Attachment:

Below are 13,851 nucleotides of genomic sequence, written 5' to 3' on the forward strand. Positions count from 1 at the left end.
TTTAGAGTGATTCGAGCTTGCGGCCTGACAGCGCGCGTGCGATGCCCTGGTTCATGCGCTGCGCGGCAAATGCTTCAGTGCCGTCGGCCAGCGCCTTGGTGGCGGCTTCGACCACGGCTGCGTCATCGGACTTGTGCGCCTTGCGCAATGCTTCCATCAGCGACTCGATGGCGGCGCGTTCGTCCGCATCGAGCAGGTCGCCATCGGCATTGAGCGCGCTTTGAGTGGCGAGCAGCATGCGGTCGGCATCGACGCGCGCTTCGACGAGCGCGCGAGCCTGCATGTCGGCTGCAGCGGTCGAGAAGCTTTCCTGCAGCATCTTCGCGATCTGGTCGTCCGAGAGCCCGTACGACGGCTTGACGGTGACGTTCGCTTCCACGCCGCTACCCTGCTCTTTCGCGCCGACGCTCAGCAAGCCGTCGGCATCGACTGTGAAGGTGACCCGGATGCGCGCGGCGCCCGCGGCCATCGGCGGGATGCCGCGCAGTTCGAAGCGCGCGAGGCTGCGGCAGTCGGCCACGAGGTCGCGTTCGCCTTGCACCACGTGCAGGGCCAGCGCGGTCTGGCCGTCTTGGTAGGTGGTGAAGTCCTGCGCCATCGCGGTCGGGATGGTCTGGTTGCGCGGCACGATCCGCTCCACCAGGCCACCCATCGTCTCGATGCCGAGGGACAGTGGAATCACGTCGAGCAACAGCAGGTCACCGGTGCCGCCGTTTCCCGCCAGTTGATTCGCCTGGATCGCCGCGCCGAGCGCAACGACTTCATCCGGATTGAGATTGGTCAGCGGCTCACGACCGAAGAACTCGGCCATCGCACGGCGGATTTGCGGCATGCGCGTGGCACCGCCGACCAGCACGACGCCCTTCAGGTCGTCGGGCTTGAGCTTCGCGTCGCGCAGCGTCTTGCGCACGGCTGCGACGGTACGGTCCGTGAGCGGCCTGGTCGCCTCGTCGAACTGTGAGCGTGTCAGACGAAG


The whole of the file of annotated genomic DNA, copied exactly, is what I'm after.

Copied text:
Below are 13,851 nucleotides of genomic sequence, written 5' to 3' on the forward strand. Positions count from 1 at the left end.
TTTAGAGTGATTCGAGCTTGCGGCCTGACAGCGCGCGTGCGATGCCCTGGTTCATGCGCTGCGCGGCAAATGCTTCAGTGCCGTCGGCCAGCGCCTTGGTGGCGGCTTCGACCACGGCTGCGTCATCGGACTTGTGCGCCTTGCGCAATGCTTCCATCAGCGACTCGATGGCGGCGCGTTCGTCCGCATCGAGCAGGTCGCCATCGGCATTGAGCGCGCTTTGAGTGGCGAGCAGCATGCGGTCGGCATCGACGCGCGCTTCGACGAGCGCGCGAGCCTGCATGTCGGCTGCAGCGGTCGAGAAGCTTTCCTGCAGCATCTTCGCGATCTGGTCGTCCGAGAGCCCGTACGACGGCTTGACGGTGACGTTCGCTTCCACGCCGCTACCCTGCTCTTTCGCGCCGACGCTCAGCAAGCCGTCGGCATCGACTGTGAAGGTGACCCGGATGCGCGCGGCGCCCGCGGCCATCGGCGGGATGCCGCGCAGTTCGAAGCGCGCGAGGCTGCGGCAGTCGGCCACGAGGTCGCGTTCGCCTTGCACCACGTGCAGGGCCAGCGCGGTCTGGCCGTCTTGGTAGGTGGTGAAGTCCTGCGCCATCGCGGTCGGGATGGTCTGGTTGCGCGGCACGATCCGCTCCACCAGGCCACCCATCGTCTCGATGCCGAGGGACAGTGGAATCACGTCGAGCAACAGCAGGTCACCGGTGCCGCCGTTTCCCGCCAGTTGATTCGCCTGGATCGCCGCGCCGAGCGCAACGACTTCATCCGGATTGAGATTGGTCAGCGGCTCACGACCGAAGAACTCGGCCATCGCACGGCGGATTTGCGGCATGCGCGTGGCACCGCCGACCAGCACGACGCCCTTCAGGTCGTCGGGCTTGAGCTTCGCGTCGCGCAGCGTCTTGCGCACGGCTGCGACGGTACGGTCCGTGAGCGGCCTGGTCGCCTCGTCGAACTGTGAGCGTGTCAGACGAAG